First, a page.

Gulf in the News – December 21, 2012

Yemen’s president restructures armed forces

Source: CNN International (Read full story)

“We are working towards a unified army under a unified leadership, and this needs to take place now,” the presidential aide said, asking to remain anonymous due to the sensitivity of the issue.

The changes came as protests continued in front of Hadi’s residence. Demonstrators said they wouldn’t participate in the upcoming National Dialogue Conference unless Saleh’s relatives and loyalists who hold key military and security posts are removed. Yemeni officials have been hoping all the political factions in the country would meet at the conference.

Saudi, UAE stocks set to rally in 2013

Source: Arab News (Read full story)

Stock markets in the United Arab Emirates and Saudi Arabia are likely to outperform other Gulf Arab bourses early next year, buoyed by strong economic growth and a recovery in Dubai’s real estate market, fund managers and analysts believe.

This year was a mixed and in many cases disappointing one for Gulf equities, as the global financial crisis and geopolitical tensions weighed on the region’s markets despite healthy growth in its underlying economies.

Foreign ministers to shortlist GCC summit agenda

Source: Zawya (Read full story)

Syria, Iran and Yemen will be among the political topics to be taken up for discussions on priority basis by the foreign ministers and then by the GCC heads of state on Dec. 24. “The GCC countries have been exerting effort to ensure peace and security in Syria, and they are also very keen on implementing the Yemen deal,” said Al-Zayani, adding that Syria is a major problem hampering all effort for regional peace and security.

GCC Secretary-general: GCC Summit convenes under highly sensitive, critical circumstances

Source: Bahrain News Agency (Read full story)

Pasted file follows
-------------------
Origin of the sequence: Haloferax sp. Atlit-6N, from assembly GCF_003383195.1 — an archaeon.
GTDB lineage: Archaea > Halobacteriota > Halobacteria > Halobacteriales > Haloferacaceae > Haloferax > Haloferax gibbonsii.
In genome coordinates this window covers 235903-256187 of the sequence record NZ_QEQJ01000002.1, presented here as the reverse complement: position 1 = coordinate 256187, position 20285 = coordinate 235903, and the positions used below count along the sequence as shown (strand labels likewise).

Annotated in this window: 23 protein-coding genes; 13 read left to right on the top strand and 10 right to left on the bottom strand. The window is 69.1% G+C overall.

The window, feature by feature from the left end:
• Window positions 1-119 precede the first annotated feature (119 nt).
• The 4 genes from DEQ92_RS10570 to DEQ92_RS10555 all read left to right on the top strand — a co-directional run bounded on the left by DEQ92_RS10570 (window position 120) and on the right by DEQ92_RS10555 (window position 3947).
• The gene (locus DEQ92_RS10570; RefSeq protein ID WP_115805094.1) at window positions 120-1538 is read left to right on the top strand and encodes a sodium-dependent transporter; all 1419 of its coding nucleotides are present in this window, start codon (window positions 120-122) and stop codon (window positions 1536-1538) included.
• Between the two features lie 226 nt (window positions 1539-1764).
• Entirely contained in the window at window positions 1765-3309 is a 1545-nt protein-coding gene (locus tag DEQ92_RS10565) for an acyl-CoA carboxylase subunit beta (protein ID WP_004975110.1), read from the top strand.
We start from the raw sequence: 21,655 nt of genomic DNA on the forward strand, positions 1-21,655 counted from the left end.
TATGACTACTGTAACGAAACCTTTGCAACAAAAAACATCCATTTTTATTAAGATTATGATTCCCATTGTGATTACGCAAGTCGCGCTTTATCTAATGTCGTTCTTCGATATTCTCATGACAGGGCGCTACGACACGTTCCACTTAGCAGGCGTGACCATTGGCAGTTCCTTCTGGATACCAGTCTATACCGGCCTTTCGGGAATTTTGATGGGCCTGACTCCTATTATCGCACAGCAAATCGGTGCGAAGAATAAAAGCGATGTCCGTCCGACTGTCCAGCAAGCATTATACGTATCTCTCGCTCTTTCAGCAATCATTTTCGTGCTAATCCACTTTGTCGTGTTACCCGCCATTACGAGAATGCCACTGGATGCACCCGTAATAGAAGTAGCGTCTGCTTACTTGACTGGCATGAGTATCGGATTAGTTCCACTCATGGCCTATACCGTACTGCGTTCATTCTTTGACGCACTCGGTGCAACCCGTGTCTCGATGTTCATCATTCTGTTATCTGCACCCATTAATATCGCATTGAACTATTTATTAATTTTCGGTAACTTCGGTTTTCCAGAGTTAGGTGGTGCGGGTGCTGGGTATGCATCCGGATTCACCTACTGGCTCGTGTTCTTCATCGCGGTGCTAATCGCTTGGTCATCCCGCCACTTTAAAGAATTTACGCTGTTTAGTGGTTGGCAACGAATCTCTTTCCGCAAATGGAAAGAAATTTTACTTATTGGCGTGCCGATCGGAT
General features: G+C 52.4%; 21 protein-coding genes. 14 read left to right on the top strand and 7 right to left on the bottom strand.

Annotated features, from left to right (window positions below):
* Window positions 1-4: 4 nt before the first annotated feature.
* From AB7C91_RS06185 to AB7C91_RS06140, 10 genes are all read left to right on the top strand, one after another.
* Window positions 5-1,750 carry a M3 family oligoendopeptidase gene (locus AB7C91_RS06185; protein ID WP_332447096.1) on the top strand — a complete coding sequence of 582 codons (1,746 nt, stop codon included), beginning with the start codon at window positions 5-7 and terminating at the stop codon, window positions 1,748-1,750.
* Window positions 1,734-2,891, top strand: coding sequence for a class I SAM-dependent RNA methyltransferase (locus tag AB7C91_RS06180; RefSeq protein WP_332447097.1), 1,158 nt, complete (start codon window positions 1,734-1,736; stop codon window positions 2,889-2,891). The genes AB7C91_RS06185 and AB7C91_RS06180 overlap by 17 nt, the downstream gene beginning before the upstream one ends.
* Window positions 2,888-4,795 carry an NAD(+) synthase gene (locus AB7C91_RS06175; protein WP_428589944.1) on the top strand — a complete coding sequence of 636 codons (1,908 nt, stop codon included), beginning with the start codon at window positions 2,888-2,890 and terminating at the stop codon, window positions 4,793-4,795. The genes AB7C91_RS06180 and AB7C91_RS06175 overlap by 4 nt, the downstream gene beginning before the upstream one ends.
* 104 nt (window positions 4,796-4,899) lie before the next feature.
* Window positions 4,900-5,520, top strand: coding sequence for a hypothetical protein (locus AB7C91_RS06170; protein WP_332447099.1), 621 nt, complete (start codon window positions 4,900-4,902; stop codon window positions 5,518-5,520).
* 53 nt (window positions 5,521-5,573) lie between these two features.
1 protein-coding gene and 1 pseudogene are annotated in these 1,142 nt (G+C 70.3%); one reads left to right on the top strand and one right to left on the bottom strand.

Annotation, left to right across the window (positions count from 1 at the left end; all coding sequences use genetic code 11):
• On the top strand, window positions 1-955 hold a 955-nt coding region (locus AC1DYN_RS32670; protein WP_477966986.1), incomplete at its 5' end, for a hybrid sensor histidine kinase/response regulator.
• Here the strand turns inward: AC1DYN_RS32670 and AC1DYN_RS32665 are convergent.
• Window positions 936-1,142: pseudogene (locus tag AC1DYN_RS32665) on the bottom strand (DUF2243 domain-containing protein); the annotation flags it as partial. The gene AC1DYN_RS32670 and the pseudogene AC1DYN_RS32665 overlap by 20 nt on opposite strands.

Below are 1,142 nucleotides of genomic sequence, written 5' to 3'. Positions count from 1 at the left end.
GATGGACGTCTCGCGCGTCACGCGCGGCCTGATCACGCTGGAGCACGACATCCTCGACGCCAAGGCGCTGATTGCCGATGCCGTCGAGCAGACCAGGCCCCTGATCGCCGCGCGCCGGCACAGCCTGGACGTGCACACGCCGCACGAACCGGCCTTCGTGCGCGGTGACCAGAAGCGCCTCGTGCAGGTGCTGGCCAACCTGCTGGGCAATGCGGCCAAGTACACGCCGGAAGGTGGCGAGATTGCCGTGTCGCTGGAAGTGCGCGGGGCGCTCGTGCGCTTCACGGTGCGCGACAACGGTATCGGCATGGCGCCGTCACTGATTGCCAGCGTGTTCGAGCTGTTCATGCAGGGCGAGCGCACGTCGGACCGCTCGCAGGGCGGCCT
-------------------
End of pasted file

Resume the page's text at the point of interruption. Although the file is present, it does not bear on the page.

The GCC secretary-general, Dr. Abdullatif bin Rashid Al-Zayani, stated that the 33rd GCC Summit meeting convenes under highly sensitive and critical circumstances which calls forth the GCC states to study its consequences on the GCC march in order to preserve the GCC accomplishments and gains in favor of GCC citizens.

Omanis to vote in first municipal election on Saturday

Source: Arab News (Read full story)

Omanis vote in their first municipal election on Saturday, a modest opening apparently designed to stem discontent about graft and lack of jobs in what is normally one of the Arab world’s most peaceful corners.

Stability in the small Gulf oil producer and US ally is important because it sits opposite Iran on the Strait of Hormuz, the conduit for almost a fifth of petroleum traded worldwide. One of the oldest Arab states, Oman experienced unrest inspired by Arab uprisings elsewhere early last year.

Govt to establish company to develop tourism in Kingdom

Source: Arab News (Read full story)

President of the Saudi Commission for Tourism and Antiquities (SCTA) Prince Sultan bin Salman said the government has plans to establish a new tourism development company that will include private, as well as state, participation.

In his address to the 42nd session of the Higher Coordination Council of the Arab Joint Action, an Arab League body, in Jeddah on Wednesday, Prince Sultan said the government also plans a consolidated program to attract investors in the tourism sector, especially in light of the increasing interest in the field expressed by young men.

UAE shuts down office of U.S. research institute RAND

Source: Reuters (Read full story)

The United Arab Emirates has shut down the Abu Dhabi office of the RAND Corporation, the American policy research institute, in the latest of several closures of foreign research institutions and think tanks in the Gulf Arab state this year.

The UAE, a major oil exporter and regional business hub, has not seen the unrest that has ousted autocratic Arab rulers elsewhere, but analysts and diplomats say the U.S. ally is anxious to prevent any instability spreading to its turf.

In March, the UAE closed two international think-tanks promoting democracy overseas, Germany’s Konrad-Adenauer-Stiftung (KAS) and the U.S.-funded National Democratic Institute (NDI), citing licensing irregularities.

Consortium signs $3bn Saudi project deal

Source: (Read full story)

South Korea’s Samsung Engineering and its consortium partners have signed a $3bn contract for a massive power project in Saudi Arabia.

The consortium partners, who also include Saudi-based Al Toukhi and China’s Shanghai Electric, met with Saline Water Conversion Corporation (SWCC) to officially sign the contract for the Yanbu Power Plant Phase 3 project in the Gulf kingdom on Thursday.

The 3,100MW power plant will be built in Al-Madinah Province and will supply electricity to the Yanbu Industrial complex.